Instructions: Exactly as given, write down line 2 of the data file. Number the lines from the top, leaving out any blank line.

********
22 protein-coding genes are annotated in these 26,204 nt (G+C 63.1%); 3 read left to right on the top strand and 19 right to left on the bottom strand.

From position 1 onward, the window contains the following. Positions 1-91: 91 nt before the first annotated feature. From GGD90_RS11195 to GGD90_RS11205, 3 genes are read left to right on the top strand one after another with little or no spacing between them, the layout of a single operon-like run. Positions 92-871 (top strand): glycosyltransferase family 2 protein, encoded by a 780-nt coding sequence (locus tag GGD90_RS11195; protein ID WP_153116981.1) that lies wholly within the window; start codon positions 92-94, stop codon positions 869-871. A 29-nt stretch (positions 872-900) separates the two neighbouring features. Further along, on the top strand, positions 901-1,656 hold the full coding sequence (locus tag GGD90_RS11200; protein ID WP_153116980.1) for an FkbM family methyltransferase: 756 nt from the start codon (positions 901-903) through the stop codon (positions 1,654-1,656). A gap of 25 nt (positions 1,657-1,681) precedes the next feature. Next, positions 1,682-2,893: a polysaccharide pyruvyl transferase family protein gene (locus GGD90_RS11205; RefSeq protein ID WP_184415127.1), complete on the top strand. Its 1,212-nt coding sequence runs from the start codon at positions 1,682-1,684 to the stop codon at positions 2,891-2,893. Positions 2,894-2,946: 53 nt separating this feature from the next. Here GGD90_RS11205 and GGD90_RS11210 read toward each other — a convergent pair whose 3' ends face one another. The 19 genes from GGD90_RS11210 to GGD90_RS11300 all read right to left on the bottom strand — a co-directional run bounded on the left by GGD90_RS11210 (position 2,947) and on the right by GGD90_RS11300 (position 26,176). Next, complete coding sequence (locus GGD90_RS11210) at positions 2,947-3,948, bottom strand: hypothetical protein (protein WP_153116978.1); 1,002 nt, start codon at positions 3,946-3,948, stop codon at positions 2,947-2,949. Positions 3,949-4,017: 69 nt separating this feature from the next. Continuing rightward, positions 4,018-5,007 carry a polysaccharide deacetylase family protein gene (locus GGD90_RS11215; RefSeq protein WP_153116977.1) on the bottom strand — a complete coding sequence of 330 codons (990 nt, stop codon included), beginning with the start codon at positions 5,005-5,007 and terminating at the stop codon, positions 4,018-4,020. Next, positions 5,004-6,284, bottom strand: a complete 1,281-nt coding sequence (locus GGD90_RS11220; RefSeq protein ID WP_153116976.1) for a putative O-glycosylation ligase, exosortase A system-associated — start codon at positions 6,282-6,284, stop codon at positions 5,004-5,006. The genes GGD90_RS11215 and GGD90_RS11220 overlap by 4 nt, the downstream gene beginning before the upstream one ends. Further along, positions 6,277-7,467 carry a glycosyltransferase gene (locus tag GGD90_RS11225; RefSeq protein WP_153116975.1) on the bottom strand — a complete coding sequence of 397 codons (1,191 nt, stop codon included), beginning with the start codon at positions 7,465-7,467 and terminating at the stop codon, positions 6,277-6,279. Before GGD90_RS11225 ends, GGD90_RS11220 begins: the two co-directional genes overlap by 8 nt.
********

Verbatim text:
From position 1 onward, the window contains the following. Positions 1-91: 91 nt before the first annotated feature. From GGD90_RS11195 to GGD90_RS11205, 3 genes are read left to right on the top strand one after another with little or no spacing between them, the layout of a single operon-like run. Positions 92-871 (top strand): glycosyltransferase family 2 protein, encoded by a 780-nt coding sequence (locus tag GGD90_RS11195; protein ID WP_153116981.1) that lies wholly within the window; start codon positions 92-94, stop codon positions 869-871. A 29-nt stretch (positions 872-900) separates the two neighbouring features. Further along, on the top strand, positions 901-1,656 hold the full coding sequence (locus tag GGD90_RS11200; protein ID WP_153116980.1) for an FkbM family methyltransferase: 756 nt from the start codon (positions 901-903) through the stop codon (positions 1,654-1,656). A gap of 25 nt (positions 1,657-1,681) precedes the next feature. Next, positions 1,682-2,893: a polysaccharide pyruvyl transferase family protein gene (locus GGD90_RS11205; RefSeq protein ID WP_184415127.1), complete on the top strand. Its 1,212-nt coding sequence runs from the start codon at positions 1,682-1,684 to the stop codon at positions 2,891-2,893. Positions 2,894-2,946: 53 nt separating this feature from the next. Here GGD90_RS11205 and GGD90_RS11210 read toward each other — a convergent pair whose 3' ends face one another. The 19 genes from GGD90_RS11210 to GGD90_RS11300 all read right to left on the bottom strand — a co-directional run bounded on the left by GGD90_RS11210 (position 2,947) and on the right by GGD90_RS11300 (position 26,176). Next, complete coding sequence (locus GGD90_RS11210) at positions 2,947-3,948, bottom strand: hypothetical protein (protein WP_153116978.1); 1,002 nt, start codon at positions 3,946-3,948, stop codon at positions 2,947-2,949. Positions 3,949-4,017: 69 nt separating this feature from the next. Continuing rightward, positions 4,018-5,007 carry a polysaccharide deacetylase family protein gene (locus GGD90_RS11215; RefSeq protein WP_153116977.1) on the bottom strand — a complete coding sequence of 330 codons (990 nt, stop codon included), beginning with the start codon at positions 5,005-5,007 and terminating at the stop codon, positions 4,018-4,020. Next, positions 5,004-6,284, bottom strand: a complete 1,281-nt coding sequence (locus GGD90_RS11220; RefSeq protein ID WP_153116976.1) for a putative O-glycosylation ligase, exosortase A system-associated — start codon at positions 6,282-6,284, stop codon at positions 5,004-5,006. The genes GGD90_RS11215 and GGD90_RS11220 overlap by 4 nt, the downstream gene beginning before the upstream one ends. Further along, positions 6,277-7,467 carry a glycosyltransferase gene (locus tag GGD90_RS11225; RefSeq protein WP_153116975.1) on the bottom strand — a complete coding sequence of 397 codons (1,191 nt, stop codon included), beginning with the start codon at positions 7,465-7,467 and terminating at the stop codon, positions 6,277-6,279. Before GGD90_RS11225 ends, GGD90_RS11220 begins: the two co-directional genes overlap by 8 nt.